Updates from the experts at the UA Health Sciences

 

Five Tips for Hosting a Food Allergy-Friendly Halloween Party

Child with Halloween treatsHalloween is an exciting time of year, but it also can be a dangerous one—especially for people with food allergies. Researchers estimate that as many as 15 million Americans suffer from food allergies, with effects ranging from mild (an itchy mouth or upset stomach) to life-threatening. One out of every 13 children has a food allergy, and watching their friends enjoy holiday treats they aren’t able to have can put a damper on the festivities.

If you are hosting a Halloween party this year, beware of food allergies. Follow these tips to ensure a safe Halloween celebration that all your guests can enjoy:

1. Offer non-food treats and activities. For kids, using stickers or toys for party favors can be just as exciting as candy—but without the risk. Steer clear of games or contests that require players to eat, smell or put a particular food in their mouths.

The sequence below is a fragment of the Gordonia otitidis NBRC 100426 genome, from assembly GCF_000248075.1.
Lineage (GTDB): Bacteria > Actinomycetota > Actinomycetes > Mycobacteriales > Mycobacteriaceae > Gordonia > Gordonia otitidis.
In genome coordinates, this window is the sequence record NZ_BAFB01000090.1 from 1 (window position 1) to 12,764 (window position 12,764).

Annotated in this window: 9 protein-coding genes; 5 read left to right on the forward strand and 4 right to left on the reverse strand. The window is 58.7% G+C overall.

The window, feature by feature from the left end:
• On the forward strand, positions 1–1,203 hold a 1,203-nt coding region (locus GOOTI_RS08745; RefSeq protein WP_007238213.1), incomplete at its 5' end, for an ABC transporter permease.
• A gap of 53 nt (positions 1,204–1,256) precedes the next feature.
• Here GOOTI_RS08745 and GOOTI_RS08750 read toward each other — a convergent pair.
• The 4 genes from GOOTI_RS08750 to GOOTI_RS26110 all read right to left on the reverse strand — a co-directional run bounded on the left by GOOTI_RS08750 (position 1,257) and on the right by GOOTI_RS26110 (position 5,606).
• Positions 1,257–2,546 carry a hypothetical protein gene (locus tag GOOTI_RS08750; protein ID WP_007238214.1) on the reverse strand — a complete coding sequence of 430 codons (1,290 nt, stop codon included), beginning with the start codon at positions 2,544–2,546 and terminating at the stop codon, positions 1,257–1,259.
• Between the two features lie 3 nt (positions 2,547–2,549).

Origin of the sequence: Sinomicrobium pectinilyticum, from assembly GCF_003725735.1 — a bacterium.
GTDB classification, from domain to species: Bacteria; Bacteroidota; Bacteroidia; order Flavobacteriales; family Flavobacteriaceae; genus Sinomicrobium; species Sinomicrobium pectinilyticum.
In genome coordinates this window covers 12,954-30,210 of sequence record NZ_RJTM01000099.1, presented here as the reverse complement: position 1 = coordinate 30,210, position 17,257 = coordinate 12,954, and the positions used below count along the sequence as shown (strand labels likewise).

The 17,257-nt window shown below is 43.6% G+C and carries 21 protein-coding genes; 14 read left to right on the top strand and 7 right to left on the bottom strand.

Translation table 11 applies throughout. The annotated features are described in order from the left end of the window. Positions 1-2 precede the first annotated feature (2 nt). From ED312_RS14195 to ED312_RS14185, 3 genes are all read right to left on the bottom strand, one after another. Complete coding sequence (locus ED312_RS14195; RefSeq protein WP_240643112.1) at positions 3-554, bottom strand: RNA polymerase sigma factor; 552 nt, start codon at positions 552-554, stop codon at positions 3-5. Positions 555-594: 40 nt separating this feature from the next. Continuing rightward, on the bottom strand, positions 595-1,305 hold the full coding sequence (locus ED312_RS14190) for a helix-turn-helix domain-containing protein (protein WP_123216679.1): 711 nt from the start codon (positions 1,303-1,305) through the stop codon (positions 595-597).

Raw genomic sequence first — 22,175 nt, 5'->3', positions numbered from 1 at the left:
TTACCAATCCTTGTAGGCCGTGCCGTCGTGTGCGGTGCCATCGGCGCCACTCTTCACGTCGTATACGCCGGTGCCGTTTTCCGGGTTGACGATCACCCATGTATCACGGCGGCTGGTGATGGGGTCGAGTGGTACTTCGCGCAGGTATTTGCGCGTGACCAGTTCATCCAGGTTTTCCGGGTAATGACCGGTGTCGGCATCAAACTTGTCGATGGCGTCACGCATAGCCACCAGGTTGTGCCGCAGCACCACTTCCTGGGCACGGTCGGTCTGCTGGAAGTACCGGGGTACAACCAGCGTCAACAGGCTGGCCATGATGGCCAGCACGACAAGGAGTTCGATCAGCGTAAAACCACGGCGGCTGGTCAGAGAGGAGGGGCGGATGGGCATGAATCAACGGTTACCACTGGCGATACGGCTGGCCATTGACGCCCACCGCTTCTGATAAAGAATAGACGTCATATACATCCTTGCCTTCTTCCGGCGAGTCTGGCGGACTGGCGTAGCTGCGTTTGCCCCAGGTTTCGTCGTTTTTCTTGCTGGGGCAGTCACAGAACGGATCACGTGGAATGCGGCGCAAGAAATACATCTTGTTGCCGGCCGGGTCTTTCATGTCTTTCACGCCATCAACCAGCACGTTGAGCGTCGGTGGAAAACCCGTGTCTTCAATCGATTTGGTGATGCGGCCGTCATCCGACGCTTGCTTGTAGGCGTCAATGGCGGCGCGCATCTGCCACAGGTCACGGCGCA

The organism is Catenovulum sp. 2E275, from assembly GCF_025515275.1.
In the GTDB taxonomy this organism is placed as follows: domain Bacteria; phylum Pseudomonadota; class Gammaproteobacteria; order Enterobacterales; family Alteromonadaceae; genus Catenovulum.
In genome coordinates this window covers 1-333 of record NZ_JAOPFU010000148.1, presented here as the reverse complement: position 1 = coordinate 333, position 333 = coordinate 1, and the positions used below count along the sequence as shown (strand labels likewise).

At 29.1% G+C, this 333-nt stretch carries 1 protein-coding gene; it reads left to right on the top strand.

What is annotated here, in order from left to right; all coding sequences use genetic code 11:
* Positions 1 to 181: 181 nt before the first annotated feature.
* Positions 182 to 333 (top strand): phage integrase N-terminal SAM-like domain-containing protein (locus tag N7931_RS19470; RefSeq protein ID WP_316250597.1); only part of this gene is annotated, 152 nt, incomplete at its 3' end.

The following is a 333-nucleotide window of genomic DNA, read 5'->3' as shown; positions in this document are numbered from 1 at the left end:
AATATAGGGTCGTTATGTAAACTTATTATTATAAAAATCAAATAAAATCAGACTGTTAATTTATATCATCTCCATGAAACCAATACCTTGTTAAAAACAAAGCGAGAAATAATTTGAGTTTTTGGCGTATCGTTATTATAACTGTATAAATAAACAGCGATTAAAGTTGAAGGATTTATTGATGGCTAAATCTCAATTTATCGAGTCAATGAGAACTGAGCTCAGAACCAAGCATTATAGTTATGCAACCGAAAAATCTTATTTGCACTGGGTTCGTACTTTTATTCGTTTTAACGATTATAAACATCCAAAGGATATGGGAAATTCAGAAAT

2. Ask about food allergies ahead of time, especially if children won’t be accompanied by their parents or guardians at the party.

3. Clearly label all unpackaged food items with ingredients. You may want to call special attention to peanuts and other nuts, milk, soy, egg, wheat, fish, shellfish and sesame.

4. Keep dishes out of reach of young children. This is especially important if you are serving foods containing, or possibly contaminated with, common food allergens.

5. Use caution when distributing sweets to trick-or-treaters. Many popular Halloween candies contain common allergens like milk, egg, soy, peanuts and tree nuts. Smaller packages may not be well-labeled, and seasonal packaging can make identification difficult. If in doubt, don’t give it out. Consider joining the Teal Pumpkin Project to let trick-or-treaters know your home offers non-food treats.

If you or a loved one suffer from food allergies, you may be eligible to join one of the studies starting soon at the Arizona Respiratory Center at no cost. To learn more, call 520-621-CHOW (2469) or visit our food allergy research website.

About the Author: Dr. Tara Carr is an assistant professor of medicine and otolaryngology at the University of Arizona College of Medicine - Tucson. . . . more